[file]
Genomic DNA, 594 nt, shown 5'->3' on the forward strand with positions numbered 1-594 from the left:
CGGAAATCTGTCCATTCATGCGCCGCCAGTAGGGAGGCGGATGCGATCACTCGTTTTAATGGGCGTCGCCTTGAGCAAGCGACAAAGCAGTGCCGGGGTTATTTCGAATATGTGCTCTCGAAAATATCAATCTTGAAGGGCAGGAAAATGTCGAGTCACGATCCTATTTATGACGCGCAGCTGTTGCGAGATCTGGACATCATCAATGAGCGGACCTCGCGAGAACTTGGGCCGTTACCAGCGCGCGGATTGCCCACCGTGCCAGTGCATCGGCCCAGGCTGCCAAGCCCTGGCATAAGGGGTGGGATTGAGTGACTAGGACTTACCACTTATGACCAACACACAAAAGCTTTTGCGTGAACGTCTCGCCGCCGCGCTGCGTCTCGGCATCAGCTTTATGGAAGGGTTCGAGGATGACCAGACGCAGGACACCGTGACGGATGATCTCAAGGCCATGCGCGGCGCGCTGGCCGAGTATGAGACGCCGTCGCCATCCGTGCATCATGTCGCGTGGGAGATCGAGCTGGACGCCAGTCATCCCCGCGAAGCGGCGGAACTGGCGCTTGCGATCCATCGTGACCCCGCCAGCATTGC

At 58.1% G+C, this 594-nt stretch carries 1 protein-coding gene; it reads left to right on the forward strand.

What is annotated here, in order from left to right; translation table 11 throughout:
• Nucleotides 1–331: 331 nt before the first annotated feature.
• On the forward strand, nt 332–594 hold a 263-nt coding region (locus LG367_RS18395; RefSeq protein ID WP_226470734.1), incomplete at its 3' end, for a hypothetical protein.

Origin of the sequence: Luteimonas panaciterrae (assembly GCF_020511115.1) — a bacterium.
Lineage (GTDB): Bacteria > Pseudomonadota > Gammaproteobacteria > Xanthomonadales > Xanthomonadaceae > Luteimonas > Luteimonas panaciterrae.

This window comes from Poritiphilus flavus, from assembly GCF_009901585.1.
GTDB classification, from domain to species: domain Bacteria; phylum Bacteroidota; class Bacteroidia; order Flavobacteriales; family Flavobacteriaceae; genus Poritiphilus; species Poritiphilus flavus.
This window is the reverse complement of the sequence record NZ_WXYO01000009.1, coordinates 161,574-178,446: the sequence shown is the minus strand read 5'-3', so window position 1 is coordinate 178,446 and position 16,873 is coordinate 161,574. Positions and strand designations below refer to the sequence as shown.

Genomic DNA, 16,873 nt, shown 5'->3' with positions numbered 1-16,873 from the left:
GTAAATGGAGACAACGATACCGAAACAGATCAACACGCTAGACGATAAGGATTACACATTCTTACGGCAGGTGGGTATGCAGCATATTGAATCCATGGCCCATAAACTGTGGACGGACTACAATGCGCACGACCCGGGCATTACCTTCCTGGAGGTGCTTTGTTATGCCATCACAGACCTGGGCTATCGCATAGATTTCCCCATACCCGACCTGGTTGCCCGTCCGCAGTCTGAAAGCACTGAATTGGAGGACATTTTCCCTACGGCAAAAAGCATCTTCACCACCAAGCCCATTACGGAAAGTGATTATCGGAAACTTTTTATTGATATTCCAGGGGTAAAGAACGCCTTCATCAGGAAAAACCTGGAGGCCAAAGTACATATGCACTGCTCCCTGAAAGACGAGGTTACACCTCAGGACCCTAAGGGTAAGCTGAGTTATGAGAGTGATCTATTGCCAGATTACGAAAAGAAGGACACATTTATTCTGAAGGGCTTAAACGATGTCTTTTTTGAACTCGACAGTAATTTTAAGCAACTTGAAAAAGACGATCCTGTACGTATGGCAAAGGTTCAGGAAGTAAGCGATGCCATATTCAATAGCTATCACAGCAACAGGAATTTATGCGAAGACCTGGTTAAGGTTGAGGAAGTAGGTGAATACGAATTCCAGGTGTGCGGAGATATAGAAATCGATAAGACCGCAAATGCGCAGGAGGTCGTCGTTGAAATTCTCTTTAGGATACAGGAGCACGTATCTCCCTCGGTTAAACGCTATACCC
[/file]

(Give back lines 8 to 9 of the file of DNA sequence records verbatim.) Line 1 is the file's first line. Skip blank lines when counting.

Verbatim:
Lineage (GTDB): Bacteria > Pseudomonadota > Gammaproteobacteria > Xanthomonadales > Xanthomonadaceae > Luteimonas > Luteimonas panaciterrae.

This window comes from Poritiphilus flavus, from assembly GCF_009901585.1.